Birding by car
For birders with mobility issues, Crex Meadows State Wildlife Area at Grantsburg, Wis., offers excellent bird-watching from your car. Forty miles of well maintained roads crisscross 30,000 acres of brush prairie, wetlands and woods. There is a visitor center (currently subject to COVID management) with maps and bird list, picnic ground with toilets, trails and off-road parking areas, all 100 miles from the Twin Cities (Interstate 35 north to Hwy. 70, 15 miles east to Grantsburg). The refuge is immediately north of town.
Nice beginning: From the visitor center take County Road D east to Phantom Lake Road, left into the refuge. Guaranteed: trumpeter swans, sandhill cranes, various ducks, Canada geese, common loons, pied-billed grebes. Possible: American bittern, red-necked grebe. Best in mid-May after songbird migration. Also excellent for wildflowers in season. Grantsburg is a full-service town.
Your bird feeders could use cleaning
Salmonella poisoning can sicken or kill birds. They can become infected at bird feeders meant to be helpful, but soiled with seed residue and gunk. Dirty feeders can become infected with salmonella. The easy solution to the possible problem is to now and then clean the feeders. Put them in the laundry tub and scrub them inside and out with soap and hot water. Scrub feeders permanently mounted in place using a bucket and brush. Let feeders dry before refilling. Spring is a good time to do this. Ask yourself, would I eat from that?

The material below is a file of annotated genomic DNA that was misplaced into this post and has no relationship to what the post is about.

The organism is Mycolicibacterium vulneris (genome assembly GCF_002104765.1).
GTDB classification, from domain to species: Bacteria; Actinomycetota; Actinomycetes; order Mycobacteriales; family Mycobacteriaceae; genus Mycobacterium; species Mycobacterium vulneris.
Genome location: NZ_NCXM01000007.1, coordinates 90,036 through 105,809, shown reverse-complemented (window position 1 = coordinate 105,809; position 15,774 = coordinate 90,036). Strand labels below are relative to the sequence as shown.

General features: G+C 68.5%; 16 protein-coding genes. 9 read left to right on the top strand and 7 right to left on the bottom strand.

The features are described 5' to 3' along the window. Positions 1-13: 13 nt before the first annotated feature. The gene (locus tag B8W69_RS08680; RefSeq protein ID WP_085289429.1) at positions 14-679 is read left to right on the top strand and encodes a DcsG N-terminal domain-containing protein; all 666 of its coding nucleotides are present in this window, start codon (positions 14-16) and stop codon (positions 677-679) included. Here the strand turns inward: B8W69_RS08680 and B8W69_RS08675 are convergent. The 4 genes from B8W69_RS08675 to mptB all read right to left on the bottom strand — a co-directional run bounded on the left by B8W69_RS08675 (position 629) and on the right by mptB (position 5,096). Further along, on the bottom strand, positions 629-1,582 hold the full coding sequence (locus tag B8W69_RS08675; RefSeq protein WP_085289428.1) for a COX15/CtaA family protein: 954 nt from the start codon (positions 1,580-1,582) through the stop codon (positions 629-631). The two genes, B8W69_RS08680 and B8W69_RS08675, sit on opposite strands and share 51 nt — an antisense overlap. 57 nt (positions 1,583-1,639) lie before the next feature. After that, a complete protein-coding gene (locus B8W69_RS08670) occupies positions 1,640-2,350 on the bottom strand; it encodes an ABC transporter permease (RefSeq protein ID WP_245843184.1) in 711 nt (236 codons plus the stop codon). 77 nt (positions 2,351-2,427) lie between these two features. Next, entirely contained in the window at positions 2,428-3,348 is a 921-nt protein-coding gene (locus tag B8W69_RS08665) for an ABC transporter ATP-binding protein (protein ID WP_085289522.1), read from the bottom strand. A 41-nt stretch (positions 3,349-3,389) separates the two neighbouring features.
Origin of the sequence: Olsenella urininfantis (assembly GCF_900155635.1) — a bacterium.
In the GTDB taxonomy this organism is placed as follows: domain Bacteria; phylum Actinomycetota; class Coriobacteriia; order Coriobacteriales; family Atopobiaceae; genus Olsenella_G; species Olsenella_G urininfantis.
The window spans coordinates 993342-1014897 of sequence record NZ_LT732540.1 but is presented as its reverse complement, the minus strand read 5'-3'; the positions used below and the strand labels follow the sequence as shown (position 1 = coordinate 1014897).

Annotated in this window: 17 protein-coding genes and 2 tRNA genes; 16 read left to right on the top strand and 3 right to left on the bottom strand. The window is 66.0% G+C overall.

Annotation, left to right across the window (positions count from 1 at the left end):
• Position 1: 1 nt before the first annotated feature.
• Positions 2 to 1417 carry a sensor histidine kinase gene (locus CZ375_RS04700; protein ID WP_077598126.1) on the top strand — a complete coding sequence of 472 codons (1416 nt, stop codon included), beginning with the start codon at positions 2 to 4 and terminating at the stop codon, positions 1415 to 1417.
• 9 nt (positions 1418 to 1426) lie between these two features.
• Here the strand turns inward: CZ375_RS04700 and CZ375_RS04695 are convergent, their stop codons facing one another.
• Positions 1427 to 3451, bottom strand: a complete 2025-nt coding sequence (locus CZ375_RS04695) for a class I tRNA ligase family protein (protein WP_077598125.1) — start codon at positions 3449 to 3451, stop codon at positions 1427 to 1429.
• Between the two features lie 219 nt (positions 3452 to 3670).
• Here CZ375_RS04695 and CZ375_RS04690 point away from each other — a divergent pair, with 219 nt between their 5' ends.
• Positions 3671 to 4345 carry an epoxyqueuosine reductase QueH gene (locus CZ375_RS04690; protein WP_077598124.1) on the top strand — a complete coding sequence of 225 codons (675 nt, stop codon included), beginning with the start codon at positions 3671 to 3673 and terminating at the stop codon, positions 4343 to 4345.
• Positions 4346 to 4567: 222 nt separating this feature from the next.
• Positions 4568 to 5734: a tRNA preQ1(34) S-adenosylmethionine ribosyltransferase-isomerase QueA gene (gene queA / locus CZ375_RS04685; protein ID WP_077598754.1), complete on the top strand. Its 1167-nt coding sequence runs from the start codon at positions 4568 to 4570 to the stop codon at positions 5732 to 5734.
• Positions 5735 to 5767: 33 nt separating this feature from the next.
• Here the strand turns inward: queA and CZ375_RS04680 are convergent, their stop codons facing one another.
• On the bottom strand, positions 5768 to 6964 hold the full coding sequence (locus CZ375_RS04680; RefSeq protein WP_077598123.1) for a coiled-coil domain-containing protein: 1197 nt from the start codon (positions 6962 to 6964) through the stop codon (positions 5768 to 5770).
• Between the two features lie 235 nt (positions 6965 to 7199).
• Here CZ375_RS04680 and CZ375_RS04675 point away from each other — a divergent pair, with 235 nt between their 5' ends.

Pollination is critical to all plant life. That puts us in the same position. Nature has crafted many ways for pollinators and plants to dance together. Nature also has made many pollinators vulnerable to our tone-deaf regard for that dance.
The book "Pollination: The Enduring Relationship Between Plant and Pollinator," explores this with text and photos. Insects do most of the heavy lifting for pollination, but some bird species and a few mammals are involved. All are threatened with steep decline or in decline already because we either don't understand or don't care.
The book, by plant scientist Timothy Walker, published by Princeton Press with clear text and beautiful photos, makes all of this evident. This is a book for gardeners and birders and anyone worried about the direction of the planet.
Princeton University Press, 2020, hardcover, indexed, 221 pages, $29.95.
Bird glass safety
The battle for use of bird-safe glass in U.S. Bank stadium, home of the Minnesota Vikings, is ongoing. However, perhaps because of the stadium row or because bird-safe glass has gained legs in the building design and construction world, Minneapolis is making progress.
The new Bakken Museum has bird-safe glass. The same architecture firm (RSP) plans to include such glass in its work on a restoration project at the University of Minnesota. Allianz Field, that design wonder home to our professional soccer team, has such glass. A local college is considering a funding request to retrofit windows it considers dangerous.
If the windows through which you view your bird feeders draw collisions and kill or injure birds, join the growing parade. A bird store near you has window solutions. Our solution is strips of white cotton cloth held on patio doors with blue masking tape. The cloth moves with the wind. Very effective if not award-eligible.